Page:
Friday, January 16, 2009


It seems that Tim Geithner, BO’s choice for Secretary of the Treasury, has replaced Joe the Plumber as the most talked-about taxpayer (or in this case – tax non-payer) of the moment. Geithner’s situation has brought attention to the issue of the Self-Employment Tax.

All workers are required to pay into the Social Security system – unless you work for the government or some non-profit organizations. Employees have FICA (Social Security and Medicare) Tax withheld from their wages. Employers must match the amount withheld. Individuals with “net earnings from self-employment” pay the Self-Employment Tax – which is actually FICA Tax. However they must pay “both halves” of the FICA tax (the equivalent of the employee’s share and the employer’s share).
Where a W-2 employee pays 7.65% of wages (up to the statutory maximum – at which point they pay 1.45% on the excess earnings) a self-employed individual pays 15.3% (up to the same maximum – at which point they pay 2.9% on the excess).

In reality self-employed individuals actually pay only 14.13% on “net earnings from self-employment”, as the 15.3% is only applied to 92.35% of their net Schedule E (or K-1) earnings. Plus they are allowed an “above-the-line” deduction for ½ of their Self-Employment Tax – so the actual effective tax rate depends on their federal income tax rate. taking into account the 50% self-employment tax adjustment to income, the “effective” cost of your self-employment tax is –

* 15% Bracket = 13.07%
* 25% Bracket = 12.36%
* 28% Bracket = 12.15%

The “Fix The Tax Code Friday” topic at Kelly Phillips Erb’s TAXGIRL blog today is “Fix the Tax Code Friday: SE Tax”. She asks the question – “Should self-employed persons be allowed to opt out of paying self employment tax (and thus, collecting Social Security benefits and the like)?”.

In my comment on the question submitted at TAXGIRL I said that “My answer is yes – but only if “normal” W-2 employees were similarly able to “opt out” of Social Security. As long as one class of worker is required to participate it should be mandatory for all classes.

I also support private Social Security accounts – not invested in the stock market, but in the money market or Treasury securities market.”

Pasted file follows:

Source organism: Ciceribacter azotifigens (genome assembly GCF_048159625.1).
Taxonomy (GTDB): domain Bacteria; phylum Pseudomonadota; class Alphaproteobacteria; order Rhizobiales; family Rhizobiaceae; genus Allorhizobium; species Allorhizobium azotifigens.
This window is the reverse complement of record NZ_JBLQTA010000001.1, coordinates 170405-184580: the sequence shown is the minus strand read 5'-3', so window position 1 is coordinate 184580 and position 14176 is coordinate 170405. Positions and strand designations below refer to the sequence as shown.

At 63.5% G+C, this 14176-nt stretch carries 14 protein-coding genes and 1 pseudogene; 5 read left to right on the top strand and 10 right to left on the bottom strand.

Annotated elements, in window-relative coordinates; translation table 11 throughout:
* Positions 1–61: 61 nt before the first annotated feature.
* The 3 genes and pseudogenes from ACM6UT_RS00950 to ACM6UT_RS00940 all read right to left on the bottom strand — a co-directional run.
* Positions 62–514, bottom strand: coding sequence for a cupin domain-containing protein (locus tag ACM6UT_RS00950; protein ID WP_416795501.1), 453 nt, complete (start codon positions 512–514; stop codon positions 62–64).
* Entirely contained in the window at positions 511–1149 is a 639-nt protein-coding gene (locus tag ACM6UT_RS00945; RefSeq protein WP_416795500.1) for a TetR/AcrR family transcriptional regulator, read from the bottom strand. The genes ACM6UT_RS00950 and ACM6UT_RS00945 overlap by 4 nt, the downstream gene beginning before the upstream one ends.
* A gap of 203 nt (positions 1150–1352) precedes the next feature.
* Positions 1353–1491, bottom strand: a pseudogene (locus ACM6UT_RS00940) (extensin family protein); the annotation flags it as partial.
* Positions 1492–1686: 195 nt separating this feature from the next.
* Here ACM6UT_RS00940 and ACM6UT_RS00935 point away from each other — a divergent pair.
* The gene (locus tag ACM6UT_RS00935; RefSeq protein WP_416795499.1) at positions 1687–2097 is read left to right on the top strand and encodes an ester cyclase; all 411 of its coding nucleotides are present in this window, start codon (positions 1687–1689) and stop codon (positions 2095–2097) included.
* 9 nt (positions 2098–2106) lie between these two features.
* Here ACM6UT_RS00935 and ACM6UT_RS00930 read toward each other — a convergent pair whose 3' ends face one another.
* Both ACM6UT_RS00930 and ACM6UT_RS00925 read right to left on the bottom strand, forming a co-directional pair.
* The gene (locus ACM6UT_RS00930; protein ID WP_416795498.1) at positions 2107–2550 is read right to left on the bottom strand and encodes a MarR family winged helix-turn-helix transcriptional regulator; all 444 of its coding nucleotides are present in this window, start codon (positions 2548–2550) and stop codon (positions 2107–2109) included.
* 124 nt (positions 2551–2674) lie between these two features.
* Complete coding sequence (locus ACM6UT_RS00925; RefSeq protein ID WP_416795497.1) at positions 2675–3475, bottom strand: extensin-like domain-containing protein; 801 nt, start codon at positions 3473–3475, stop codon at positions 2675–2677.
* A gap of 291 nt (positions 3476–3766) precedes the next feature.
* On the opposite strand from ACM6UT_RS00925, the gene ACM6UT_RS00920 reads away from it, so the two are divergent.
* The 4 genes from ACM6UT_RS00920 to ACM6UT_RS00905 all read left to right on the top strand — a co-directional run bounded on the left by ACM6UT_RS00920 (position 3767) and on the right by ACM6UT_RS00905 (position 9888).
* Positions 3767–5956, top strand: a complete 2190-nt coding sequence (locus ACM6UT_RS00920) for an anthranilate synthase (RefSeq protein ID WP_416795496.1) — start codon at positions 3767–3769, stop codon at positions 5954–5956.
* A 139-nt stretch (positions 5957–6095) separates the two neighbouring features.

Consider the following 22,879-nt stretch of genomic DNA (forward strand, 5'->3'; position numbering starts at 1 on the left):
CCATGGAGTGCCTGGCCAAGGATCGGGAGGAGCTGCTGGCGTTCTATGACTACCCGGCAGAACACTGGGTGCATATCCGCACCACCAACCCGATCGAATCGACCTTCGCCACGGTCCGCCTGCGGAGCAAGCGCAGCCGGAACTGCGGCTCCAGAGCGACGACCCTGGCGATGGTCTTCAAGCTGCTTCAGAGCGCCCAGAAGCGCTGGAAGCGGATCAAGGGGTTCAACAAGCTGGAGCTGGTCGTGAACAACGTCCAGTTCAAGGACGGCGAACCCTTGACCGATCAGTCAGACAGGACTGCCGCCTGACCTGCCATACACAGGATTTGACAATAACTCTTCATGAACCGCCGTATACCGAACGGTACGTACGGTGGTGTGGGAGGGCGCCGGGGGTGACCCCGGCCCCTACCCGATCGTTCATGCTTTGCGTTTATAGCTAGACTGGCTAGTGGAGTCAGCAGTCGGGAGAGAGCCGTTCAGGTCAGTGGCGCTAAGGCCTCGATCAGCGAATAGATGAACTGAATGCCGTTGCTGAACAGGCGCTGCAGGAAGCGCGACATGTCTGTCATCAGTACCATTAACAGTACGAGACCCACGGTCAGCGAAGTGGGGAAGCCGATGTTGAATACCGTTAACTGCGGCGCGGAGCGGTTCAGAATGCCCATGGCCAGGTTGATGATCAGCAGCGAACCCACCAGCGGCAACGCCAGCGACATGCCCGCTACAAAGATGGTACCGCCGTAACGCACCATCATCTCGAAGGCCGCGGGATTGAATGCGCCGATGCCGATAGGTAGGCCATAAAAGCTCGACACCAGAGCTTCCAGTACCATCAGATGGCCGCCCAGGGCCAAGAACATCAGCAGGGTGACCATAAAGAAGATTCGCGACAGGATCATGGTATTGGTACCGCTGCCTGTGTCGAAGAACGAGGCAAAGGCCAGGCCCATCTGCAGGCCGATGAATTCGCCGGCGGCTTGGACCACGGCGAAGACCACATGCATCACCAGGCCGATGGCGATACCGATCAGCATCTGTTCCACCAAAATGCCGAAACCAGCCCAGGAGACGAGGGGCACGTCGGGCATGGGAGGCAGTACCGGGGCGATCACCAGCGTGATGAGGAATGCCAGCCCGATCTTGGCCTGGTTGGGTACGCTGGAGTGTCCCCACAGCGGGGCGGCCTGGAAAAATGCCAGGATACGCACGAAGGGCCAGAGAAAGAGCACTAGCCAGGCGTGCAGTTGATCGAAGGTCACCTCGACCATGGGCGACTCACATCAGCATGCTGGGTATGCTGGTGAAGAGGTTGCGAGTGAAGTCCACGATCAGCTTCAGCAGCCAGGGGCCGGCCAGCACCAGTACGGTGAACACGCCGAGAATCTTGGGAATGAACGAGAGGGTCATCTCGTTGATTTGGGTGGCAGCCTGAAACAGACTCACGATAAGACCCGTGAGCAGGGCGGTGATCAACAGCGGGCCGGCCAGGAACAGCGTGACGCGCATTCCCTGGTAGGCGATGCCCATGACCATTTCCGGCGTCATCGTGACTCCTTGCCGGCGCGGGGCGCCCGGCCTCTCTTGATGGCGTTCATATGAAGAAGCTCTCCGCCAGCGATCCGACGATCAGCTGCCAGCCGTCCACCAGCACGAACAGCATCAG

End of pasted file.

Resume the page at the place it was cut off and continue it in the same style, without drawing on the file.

If I was able to invest all the money that I paid into the Social Security system over the years, and all future payments, in a 5% money market account or bank CD I would have a lot more money at retirement than I will be collecting from Social Security.

In addition – if I apply for Social Security and get my first check and then drop dead the next day, all the money I paid into the system will not go to my beneficiaries but to other SS recipients. All the money will be lost! If I had instead invested the money in a private account the balance would pass on to my sister and other relatives.

My comment goes on to say – “The self-employment tax calculation should be corrected to bring it in line with the treatment allowed a one-man corporation. In a one man corporation all employee benefits provided to the owner, like health insurance and pension contributions, reduce {the money available to pay} the owner’s salary. FICA tax is only assessed on the actual salary.

With a self-employed individual, the SE tax is imposed on net profit of the business before deducting the self-employed health insurance premiums and pension contributions for the self-employed person and the ½ of SE tax.

Owner health insurance premiums and pension contributions should be Schedule C deductions and not adjustments to income.”

In the case of two self-employed individuals with the exact same income and expenses – one filing Schedule C and one incorporated – the Schedule C filer will pay a lot more in Self-Employment Tax than the incorporated business owner will pay in employee and employer FICA tax. Is that fair?

So how would you answer Kelly’s question – and what do you think of my suggestions?


RLMCPA said...

Thanks for your calculations regarding the effective cost of self-employment tax. I've referred my clients to your blog.

What is the effective cost at the 33% tax bracket?

Robert D Flach said...


Thanks for spreading the word about THE WANDERING TAX PRO.

The effective cost in the 33% bracket would be 11.8%.


Anonymous said...

If I have fica that was paid to the maximum from my employer and I am now self employed to I still have to continue paying that portion of the sele employed tax even though I know I have already exceeded the maximum fica owed for 2012?

Robert D Flach said...


The self-employment tax is calculated on Schedule SE, an attachment to the Form 1040.

If you have already maxed out on Social Security wages on a Form W-2 you would use Page 2 of the Form SE to calculate the self-employment tax liability.

The calculation on Page 2 of Schedule SE takes the Social Security wages reported a Form W-2 into account when determining the liability.

You will not be "double-taxed".